Heid: My 4-year-old and his apartment

Recently, much of our conversation on the way home from school has centered on a certain cell phone tower about a quarter mile from our house.

It started out that that tower was a marker that we were almost home – “Mommy, I see our tower, guess what that means?”

Or as we would leave the house, “I guess we haven’t gotten far yet, Mommy, there’s our tower.”

johns mom works by Jess Heid

johns mom works
by Jess Heid

And a week or two ago, John declared that our family would move to that tower. His room, he said, would be at the very top. He would build walls and a roof (of brick, natch – can’t have the big bad wolf blowing that sucker off) and our room would be just below it, with Charlie’s room next to Mommy and Daddy’s and the living room on the ground. The kitchen would be at the back. He described in great detail how the layout would work for our family.

“I’ll need lots of trees to build walls, Mommy. Can you help me use a hammer and Daddy’s ladder?”

I guess when you’re 4 and you’ve moved twice since you turned 3, that seems like a lot of moving. It must almost be time for the next move, and what better place than this whimsical tower that he can construct? No amount of reassurance that we plan on staying put in the house we’re currently in would serve to change his mind about our destination.

But this weekend, John chose a new locale for our family’s “new house.” As we drove past a large apartment complex, I heard that inquisitive voice, in the tone that I knew meant he was thinking hard.

“Mommy, when will our family move into an apartment?”

I explained that we probably wouldn’t ever live in an apartment – that we intend to stay in our house for a very long time. “But you might move into an apartment when you’re all grown up, baby.”

“NO!!!” came the emphatic reply. “I’m going to live with you guys forever!”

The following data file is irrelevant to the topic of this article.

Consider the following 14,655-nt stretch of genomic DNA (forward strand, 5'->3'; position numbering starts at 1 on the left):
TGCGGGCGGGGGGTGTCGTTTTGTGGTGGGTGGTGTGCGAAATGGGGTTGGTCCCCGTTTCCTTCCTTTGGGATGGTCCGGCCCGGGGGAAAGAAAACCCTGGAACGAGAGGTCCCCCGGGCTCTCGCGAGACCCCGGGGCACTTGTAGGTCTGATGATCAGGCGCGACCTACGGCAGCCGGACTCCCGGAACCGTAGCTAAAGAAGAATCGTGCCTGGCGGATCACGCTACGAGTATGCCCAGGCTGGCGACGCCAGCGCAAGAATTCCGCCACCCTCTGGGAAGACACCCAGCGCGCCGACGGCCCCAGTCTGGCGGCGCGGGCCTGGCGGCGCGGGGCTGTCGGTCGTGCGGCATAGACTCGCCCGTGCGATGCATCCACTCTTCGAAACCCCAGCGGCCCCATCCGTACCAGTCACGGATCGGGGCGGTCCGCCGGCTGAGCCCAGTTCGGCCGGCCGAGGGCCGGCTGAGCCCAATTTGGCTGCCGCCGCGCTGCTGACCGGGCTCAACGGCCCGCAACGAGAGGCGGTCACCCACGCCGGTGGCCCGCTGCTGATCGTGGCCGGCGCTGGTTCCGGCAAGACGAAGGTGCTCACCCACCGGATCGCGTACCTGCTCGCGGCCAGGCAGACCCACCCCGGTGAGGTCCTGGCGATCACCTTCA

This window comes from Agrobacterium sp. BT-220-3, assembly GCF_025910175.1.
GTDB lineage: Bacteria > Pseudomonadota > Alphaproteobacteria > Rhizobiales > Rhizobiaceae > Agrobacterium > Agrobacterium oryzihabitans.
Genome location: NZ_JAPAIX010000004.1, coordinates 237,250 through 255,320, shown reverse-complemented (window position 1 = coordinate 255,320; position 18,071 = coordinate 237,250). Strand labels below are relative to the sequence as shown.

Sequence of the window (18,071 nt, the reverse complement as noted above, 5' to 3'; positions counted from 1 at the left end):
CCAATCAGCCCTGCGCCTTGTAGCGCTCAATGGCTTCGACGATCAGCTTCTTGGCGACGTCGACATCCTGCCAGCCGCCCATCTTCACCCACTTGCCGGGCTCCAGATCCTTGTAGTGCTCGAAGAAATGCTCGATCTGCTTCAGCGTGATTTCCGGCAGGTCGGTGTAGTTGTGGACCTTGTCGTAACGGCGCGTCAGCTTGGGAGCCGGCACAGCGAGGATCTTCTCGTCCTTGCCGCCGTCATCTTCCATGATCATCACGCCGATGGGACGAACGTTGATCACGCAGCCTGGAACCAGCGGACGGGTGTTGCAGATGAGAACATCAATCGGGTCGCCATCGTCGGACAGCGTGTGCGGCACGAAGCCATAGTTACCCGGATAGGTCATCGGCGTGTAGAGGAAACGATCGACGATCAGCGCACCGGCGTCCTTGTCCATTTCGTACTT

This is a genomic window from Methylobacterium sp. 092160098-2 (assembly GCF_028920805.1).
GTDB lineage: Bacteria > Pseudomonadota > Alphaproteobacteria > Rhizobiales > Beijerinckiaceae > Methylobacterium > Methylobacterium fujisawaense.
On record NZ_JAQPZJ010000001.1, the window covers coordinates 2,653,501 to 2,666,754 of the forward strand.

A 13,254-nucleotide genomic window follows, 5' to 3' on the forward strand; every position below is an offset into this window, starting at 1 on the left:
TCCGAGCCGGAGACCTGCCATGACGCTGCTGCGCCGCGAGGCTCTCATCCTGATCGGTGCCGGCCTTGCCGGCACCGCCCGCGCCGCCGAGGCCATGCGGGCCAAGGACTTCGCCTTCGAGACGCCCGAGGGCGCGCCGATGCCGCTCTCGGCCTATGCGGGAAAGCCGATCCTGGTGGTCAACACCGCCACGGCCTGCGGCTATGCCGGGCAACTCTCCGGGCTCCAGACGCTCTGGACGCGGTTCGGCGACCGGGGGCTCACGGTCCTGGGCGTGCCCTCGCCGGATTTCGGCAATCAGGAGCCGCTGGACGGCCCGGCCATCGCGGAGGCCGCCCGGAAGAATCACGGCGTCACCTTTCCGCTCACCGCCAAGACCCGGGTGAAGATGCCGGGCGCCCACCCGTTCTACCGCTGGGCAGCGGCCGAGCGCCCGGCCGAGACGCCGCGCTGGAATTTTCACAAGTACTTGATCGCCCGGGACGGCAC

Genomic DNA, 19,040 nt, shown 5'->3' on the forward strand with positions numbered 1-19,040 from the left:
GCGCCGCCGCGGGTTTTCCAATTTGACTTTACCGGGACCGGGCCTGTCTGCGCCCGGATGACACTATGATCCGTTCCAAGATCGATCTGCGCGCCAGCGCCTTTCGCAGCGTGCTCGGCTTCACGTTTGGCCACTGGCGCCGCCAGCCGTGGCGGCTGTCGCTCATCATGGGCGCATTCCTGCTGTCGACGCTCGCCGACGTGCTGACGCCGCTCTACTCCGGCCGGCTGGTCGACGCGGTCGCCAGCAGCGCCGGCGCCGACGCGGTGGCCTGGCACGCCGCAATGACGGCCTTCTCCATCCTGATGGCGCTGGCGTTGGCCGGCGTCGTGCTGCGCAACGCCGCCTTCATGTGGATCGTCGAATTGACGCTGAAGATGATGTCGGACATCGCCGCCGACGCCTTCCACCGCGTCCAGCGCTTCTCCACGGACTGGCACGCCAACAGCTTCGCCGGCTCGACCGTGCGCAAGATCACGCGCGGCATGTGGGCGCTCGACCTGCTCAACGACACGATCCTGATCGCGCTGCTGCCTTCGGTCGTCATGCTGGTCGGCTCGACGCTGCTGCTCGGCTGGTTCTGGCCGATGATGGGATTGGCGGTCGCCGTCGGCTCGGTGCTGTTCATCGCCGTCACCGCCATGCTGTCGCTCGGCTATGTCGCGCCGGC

“When you’re a grown up like Daddy, you might want to live in your own place – “ I began, but he cut me off.

“NO!!!! I’m just going to stay a kid forever. Maybe I won’t eat so I don’t grow up. I’m never going to live in an apartment without you.”

After explaining that he needed to eat to stay strong even if he stayed a kid (I wanted to fend off any potential hunger strike), my husband and I explained to John that when he has a family of his own – in his own words, when he is a “blue-eyed daddy” – he might want to live in a house or an apartment with his spouse and his children.  But he remained emphatic that would never happen.

The conversation moved on. We went to a pie auction at our church. We headed back home and I put sugar-laden boys to bed.

After reading a story, telling a story, singing a song, a drink of water, hearing what he planned to dream about, and “two minutes” of snuggling (that’s our nightly routine), I kissed John on the forehead and tucked him in and began to leave the room.

As I pulled the door shut, I heard that little voice again.

“Mommy?”

“Yes, John?” I replied, trying to measure my voice and not become impatient.

“Maybe when I am a blue-eyed daddy I will want to live in an apartment with my family.

“That’s fine my love. Only if you want to,” I assured him.

“Sweet dreams, Mommy,” was the sleepy reply that trailed off as I gently shut the door.

Filed in: Opinion

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